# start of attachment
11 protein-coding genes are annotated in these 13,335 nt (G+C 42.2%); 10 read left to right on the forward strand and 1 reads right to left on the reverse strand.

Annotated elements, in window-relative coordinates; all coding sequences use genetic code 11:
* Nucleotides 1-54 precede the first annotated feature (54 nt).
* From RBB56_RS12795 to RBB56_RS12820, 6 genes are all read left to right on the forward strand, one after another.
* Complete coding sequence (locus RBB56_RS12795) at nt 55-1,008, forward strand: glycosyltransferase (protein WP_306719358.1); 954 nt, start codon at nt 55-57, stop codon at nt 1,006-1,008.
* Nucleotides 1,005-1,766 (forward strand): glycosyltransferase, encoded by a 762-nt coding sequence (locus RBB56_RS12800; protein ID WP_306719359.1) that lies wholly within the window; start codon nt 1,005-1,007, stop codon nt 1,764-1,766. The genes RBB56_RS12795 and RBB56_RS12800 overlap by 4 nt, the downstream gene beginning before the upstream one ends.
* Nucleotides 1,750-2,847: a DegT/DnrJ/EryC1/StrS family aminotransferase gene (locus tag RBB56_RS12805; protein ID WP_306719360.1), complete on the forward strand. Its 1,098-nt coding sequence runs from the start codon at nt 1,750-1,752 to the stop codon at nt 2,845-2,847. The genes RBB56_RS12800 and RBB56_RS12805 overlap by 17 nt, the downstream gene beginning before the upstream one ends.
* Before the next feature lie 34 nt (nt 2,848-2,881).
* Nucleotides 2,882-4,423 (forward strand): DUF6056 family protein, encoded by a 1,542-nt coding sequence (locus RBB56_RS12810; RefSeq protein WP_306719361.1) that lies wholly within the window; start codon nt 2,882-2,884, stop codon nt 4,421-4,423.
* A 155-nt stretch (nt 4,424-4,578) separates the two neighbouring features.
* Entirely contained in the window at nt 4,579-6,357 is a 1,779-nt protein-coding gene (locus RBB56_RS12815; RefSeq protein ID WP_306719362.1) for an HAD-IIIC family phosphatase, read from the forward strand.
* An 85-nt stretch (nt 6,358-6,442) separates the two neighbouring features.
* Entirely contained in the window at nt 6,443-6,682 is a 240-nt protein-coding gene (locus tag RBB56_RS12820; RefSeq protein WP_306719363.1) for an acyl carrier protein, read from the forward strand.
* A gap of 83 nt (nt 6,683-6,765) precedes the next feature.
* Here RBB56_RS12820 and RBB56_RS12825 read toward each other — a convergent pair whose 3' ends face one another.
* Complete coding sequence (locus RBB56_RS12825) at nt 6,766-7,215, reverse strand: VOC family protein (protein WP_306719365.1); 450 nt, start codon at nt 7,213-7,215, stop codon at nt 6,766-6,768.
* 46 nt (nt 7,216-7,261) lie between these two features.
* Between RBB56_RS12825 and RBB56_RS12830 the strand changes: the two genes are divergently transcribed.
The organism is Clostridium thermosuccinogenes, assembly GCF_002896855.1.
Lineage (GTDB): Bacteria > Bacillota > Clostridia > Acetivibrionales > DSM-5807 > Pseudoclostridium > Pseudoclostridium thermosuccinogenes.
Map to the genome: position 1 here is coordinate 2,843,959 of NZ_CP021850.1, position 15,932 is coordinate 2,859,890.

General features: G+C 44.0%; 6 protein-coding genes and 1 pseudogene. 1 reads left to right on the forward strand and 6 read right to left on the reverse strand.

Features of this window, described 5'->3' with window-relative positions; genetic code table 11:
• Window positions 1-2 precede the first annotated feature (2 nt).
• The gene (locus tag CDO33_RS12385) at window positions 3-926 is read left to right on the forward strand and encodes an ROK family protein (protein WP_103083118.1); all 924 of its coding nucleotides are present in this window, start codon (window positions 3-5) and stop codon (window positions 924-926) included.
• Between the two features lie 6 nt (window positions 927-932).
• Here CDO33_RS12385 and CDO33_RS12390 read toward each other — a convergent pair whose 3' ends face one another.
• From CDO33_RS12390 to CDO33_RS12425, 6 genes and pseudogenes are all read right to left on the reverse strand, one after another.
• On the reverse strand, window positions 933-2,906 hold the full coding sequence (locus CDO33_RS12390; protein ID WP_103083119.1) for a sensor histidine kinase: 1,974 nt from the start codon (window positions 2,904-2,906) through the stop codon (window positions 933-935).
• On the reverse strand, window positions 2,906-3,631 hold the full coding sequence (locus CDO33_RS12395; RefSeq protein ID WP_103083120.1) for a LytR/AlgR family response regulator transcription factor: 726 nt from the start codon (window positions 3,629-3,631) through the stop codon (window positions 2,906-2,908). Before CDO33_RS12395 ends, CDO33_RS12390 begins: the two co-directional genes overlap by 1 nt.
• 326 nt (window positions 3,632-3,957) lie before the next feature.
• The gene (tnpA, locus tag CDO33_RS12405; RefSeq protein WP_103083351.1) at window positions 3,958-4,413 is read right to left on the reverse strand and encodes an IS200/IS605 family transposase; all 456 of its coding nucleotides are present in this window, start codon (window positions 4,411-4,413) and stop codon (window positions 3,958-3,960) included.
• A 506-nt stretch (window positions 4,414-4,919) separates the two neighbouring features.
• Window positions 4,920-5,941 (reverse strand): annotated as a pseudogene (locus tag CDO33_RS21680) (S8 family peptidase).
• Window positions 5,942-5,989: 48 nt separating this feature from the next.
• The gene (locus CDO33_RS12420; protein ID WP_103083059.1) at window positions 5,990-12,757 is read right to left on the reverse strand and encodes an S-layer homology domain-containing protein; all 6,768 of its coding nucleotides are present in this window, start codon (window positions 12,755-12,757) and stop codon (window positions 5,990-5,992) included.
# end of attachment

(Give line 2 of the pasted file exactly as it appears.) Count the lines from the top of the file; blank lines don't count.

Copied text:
Annotated elements, in window-relative coordinates; all coding sequences use genetic code 11: